Marketing and sales alignment is about breaking down the silos between those two teams.
Traditionally the two teams operate separately and have different priorities. But, when that happens, it tends to lead to friction and frustration between the teams and makes it harder for everyone to meet their goals.
Marketing and sales alignment breaks down those barriers, helps teams work together and provides more benefits to the company.
Here are the foundational elements you need to get started:
Both marketing and sales need to have a common set of goals. Since the work of both teams do should ultimately drive revenue for the company, revenue is the ideal overarching goal, but the steps that need to be taken in order to generate revenue also should be accounted for when setting goals.
In order to reach a revenue goal, you need to close deals. In order to close deals, you need to open opportunities. In order to open opportunities, you need to have qualified leads. In order to have qualified leads you need to convert website visitors into leads. In order to convert website visitors into leads, you need to attract visitors to your website.
That process is measured through the marketing and sales funnel, where visitors enter at the top of the funnel and customers come out the bottom. The number of contacts at each stage and the conversion rates between stages can help you determine if you’re on track to hit your revenue goal.
Marketing and sales teams are typically responsible for different portions of the funnel, with marketing owning the top half spanning visitor to marketing qualified lead and sales managing sales qualified lead through the deal closing. But, both teams should still be working together across all areas of the funnel, and there should be visibility into each other’s performance and goals.
Reaching the goal for each stage of the funnel is dependent upon the success of the stage above it. For example, the less qualified leads marketing produces for sales, the less opportunities sales will be able to open. Using revenue as the main performance measurement encourages collaboration between both teams since they need each other to do well in order to be successful themselves.
Service-Level Agreement (SLA)
Establishing goals is pointless if teams then don’t deliver upon them. One of the most common points of friction between marketing and sales teams is the perception that the other team isn’t doing their job properly.
Sales will think that marketing isn’t creating enough high-fit leads and marketing will feel like sales isn’t doing a sufficient job following up on the leads they provide.
To prevent those disagreements from occurring, you should create a service-level agreement (SLA), which is a contract that holds both teams accountable to agreed upon expectations.
In an SLA, marketing will be assigned a quota for how many qualified leads they need to generate and sales will receive guidelines for the follow-up they do with those leads, like a minimum number of outreach attempts and a timeline for how quickly they need to reach out.
On top of that, SLAs include a definition of what constitutes a qualified lead so that marketing and sales can make sure they are both pursuing the same type of prospects. Define your ideal customer profiles (ICPs) and buyer personas along with what indicates sales readiness.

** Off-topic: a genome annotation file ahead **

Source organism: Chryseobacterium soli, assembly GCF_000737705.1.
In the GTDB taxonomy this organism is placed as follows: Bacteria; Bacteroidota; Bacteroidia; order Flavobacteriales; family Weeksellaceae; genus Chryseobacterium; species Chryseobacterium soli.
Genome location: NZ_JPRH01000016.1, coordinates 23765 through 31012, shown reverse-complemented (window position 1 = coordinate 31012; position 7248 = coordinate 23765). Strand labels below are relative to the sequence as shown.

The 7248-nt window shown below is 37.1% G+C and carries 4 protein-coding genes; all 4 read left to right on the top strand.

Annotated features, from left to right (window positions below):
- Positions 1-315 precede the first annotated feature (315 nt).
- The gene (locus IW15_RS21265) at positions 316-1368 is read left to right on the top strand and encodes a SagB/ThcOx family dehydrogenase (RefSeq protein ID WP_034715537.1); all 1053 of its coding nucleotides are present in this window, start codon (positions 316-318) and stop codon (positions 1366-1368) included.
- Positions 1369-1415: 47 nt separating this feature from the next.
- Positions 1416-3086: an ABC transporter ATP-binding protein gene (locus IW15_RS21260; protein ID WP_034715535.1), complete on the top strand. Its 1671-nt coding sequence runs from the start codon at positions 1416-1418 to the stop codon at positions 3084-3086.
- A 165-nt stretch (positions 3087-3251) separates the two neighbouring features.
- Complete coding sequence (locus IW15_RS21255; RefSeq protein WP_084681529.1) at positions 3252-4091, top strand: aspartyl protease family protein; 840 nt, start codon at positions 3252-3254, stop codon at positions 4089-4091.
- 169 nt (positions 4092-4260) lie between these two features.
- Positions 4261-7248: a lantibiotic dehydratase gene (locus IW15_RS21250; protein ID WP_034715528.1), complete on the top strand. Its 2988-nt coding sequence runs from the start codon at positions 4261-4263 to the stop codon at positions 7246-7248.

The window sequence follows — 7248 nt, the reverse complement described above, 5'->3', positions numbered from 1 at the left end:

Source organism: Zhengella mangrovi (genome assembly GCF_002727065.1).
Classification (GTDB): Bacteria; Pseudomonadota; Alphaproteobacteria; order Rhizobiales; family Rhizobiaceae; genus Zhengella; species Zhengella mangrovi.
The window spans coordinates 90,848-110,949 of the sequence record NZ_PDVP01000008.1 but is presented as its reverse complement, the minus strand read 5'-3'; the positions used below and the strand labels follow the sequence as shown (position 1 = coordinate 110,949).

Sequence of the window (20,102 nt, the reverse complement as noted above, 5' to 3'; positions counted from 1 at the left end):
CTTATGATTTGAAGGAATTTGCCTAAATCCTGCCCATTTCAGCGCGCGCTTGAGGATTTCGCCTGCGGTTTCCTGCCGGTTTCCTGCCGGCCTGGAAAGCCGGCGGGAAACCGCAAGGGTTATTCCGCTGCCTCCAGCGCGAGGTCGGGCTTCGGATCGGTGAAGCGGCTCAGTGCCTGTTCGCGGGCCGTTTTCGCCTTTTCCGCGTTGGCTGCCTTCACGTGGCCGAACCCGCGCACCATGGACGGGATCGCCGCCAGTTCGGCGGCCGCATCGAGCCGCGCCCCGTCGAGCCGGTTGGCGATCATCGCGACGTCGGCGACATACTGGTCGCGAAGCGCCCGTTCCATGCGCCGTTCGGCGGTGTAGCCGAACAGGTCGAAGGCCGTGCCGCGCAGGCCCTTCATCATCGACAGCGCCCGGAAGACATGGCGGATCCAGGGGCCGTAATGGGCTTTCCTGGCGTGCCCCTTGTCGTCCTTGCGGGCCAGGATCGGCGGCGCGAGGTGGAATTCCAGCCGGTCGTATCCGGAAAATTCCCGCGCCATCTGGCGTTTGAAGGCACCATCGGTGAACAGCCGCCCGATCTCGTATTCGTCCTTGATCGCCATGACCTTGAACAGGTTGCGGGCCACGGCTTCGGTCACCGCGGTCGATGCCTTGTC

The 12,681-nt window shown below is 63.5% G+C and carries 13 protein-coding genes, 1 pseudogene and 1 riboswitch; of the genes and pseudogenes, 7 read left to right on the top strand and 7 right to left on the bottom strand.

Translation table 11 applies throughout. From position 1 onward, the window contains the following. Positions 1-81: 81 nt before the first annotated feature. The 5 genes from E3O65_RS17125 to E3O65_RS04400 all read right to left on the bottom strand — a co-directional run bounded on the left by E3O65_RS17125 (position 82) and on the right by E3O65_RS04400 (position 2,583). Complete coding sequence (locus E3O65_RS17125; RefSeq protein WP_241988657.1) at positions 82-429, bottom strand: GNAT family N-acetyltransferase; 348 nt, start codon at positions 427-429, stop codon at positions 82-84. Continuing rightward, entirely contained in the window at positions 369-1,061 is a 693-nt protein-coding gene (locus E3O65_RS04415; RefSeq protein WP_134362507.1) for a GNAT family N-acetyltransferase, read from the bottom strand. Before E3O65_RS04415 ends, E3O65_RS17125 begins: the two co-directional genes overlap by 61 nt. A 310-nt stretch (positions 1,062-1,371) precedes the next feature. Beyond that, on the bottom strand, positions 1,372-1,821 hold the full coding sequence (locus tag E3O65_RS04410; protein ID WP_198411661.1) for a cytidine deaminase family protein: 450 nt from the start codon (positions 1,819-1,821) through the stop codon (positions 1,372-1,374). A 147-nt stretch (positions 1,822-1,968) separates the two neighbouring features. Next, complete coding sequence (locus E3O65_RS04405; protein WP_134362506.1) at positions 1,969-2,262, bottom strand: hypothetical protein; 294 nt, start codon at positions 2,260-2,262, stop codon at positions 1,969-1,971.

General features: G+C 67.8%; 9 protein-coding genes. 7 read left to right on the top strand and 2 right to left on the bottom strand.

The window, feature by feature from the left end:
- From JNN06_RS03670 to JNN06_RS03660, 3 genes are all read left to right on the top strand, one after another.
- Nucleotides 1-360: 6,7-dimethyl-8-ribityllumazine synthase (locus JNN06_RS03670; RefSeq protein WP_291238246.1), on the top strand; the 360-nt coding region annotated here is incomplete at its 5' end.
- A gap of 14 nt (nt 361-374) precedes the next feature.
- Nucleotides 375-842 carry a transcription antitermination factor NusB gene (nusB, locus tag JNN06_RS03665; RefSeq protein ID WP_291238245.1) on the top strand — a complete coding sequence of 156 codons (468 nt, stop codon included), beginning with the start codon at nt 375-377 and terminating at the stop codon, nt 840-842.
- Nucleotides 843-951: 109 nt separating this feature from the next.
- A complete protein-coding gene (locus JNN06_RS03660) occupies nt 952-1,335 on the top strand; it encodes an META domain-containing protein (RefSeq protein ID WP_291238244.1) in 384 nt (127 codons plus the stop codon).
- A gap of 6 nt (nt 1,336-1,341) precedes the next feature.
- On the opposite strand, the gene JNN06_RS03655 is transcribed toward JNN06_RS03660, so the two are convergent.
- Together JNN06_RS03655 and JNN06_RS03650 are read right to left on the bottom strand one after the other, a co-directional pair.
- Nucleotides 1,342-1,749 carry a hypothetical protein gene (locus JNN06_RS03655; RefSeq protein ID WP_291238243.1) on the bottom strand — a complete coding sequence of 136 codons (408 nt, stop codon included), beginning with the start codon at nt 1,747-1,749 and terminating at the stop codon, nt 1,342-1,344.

Your tech stack should be enabling your marketing and sales teams to achieve their goals and measure their progress. For example, you need to have a way to mark leads as qualified in your CRM and track the outreach sales reps are doing for each contact.
The right automation and software should make it easier for marketing and sales to do their jobs. Instead of telling sales they need to reach out to each lead assigned to them within 32 hours and follow-up at least seven times but leave everything else about remembering to do that work up to them, you can automate notifications and tasks so when a rep is assigned a lead they are instantly notified and have the work they need to do mapped out.
Setting up automated lead scoring can make it easier to determine how qualified a lead is. You can create scores that measure both fit and interest so if a lead comes from a company that matches your ideal customer profile and has engaged with a lot of your content and communications, marketing can determine based on the lead score that that lead is ready to be passed on to sales.
Reporting tools with dashboards can help provide visibility and maintain accountability. For example, you can enable everyone to see what the average number of follow-up messages are, how many uncontacted leads a rep has in their name or how many qualified leads have been generated in the current period.
When you’re just starting to align your marketing and sales teams, some of these foundational components will be built using guesswork. Your goals, SLA, ICPs and buyer personas might need to be updated as you see how effective they are. You should revisit them at least once a year.
Reviewing goals and SLAs will fit organically into the annual planning that happens in preparation for each new year and the respective revenue kick off. Re-examining your personas and ICPs all at once can get overwhelming, so it might make more sense to rotate through a couple each quarter.
Ideally just having these alignment systems in place will create better feedback loops and collaboration — but you can’t rely entirely on that. Find a way to require the minimum collaboration you want to see between your teams, like monthly or quarterly joint team meetings.
Marketing and sales alignment isn’t a new concept. It’s something that the majority of companies are now working toward because when your marketing and sales teams are aligned, both teams’ efforts will be amplified.
If you don’t work toward aligning your teams, you will be giving your competitors an advantage over you.